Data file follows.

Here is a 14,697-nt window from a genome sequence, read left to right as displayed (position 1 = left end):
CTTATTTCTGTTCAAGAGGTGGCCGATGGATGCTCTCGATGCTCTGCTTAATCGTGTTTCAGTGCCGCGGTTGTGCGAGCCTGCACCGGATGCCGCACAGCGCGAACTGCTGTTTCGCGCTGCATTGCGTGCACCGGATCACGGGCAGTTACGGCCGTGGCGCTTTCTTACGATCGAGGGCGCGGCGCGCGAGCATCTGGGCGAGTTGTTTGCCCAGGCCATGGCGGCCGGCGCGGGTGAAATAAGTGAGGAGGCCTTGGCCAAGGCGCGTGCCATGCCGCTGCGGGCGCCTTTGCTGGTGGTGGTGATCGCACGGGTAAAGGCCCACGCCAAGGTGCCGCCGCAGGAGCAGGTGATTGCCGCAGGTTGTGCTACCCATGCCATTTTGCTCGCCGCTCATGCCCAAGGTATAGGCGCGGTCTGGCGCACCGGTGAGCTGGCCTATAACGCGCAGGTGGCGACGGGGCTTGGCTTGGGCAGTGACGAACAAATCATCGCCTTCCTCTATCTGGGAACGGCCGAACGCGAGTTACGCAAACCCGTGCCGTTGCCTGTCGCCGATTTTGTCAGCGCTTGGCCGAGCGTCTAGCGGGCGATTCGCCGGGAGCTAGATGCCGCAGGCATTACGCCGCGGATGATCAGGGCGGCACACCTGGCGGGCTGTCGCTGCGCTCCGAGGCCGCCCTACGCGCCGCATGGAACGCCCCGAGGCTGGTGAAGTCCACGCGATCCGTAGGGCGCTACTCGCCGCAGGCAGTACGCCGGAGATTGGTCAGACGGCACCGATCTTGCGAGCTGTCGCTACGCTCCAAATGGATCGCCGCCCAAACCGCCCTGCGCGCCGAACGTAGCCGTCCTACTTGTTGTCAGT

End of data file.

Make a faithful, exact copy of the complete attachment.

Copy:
Here is a 14,697-nt window from a genome sequence, read left to right as displayed (position 1 = left end):
CTTATTTCTGTTCAAGAGGTGGCCGATGGATGCTCTCGATGCTCTGCTTAATCGTGTTTCAGTGCCGCGGTTGTGCGAGCCTGCACCGGATGCCGCACAGCGCGAACTGCTGTTTCGCGCTGCATTGCGTGCACCGGATCACGGGCAGTTACGGCCGTGGCGCTTTCTTACGATCGAGGGCGCGGCGCGCGAGCATCTGGGCGAGTTGTTTGCCCAGGCCATGGCGGCCGGCGCGGGTGAAATAAGTGAGGAGGCCTTGGCCAAGGCGCGTGCCATGCCGCTGCGGGCGCCTTTGCTGGTGGTGGTGATCGCACGGGTAAAGGCCCACGCCAAGGTGCCGCCGCAGGAGCAGGTGATTGCCGCAGGTTGTGCTACCCATGCCATTTTGCTCGCCGCTCATGCCCAAGGTATAGGCGCGGTCTGGCGCACCGGTGAGCTGGCCTATAACGCGCAGGTGGCGACGGGGCTTGGCTTGGGCAGTGACGAACAAATCATCGCCTTCCTCTATCTGGGAACGGCCGAACGCGAGTTACGCAAACCCGTGCCGTTGCCTGTCGCCGATTTTGTCAGCGCTTGGCCGAGCGTCTAGCGGGCGATTCGCCGGGAGCTAGATGCCGCAGGCATTACGCCGCGGATGATCAGGGCGGCACACCTGGCGGGCTGTCGCTGCGCTCCGAGGCCGCCCTACGCGCCGCATGGAACGCCCCGAGGCTGGTGAAGTCCACGCGATCCGTAGGGCGCTACTCGCCGCAGGCAGTACGCCGGAGATTGGTCAGACGGCACCGATCTTGCGAGCTGTCGCTACGCTCCAAATGGATCGCCGCCCAAACCGCCCTGCGCGCCGAACGTAGCCGTCCTACTTGTTGTCAGT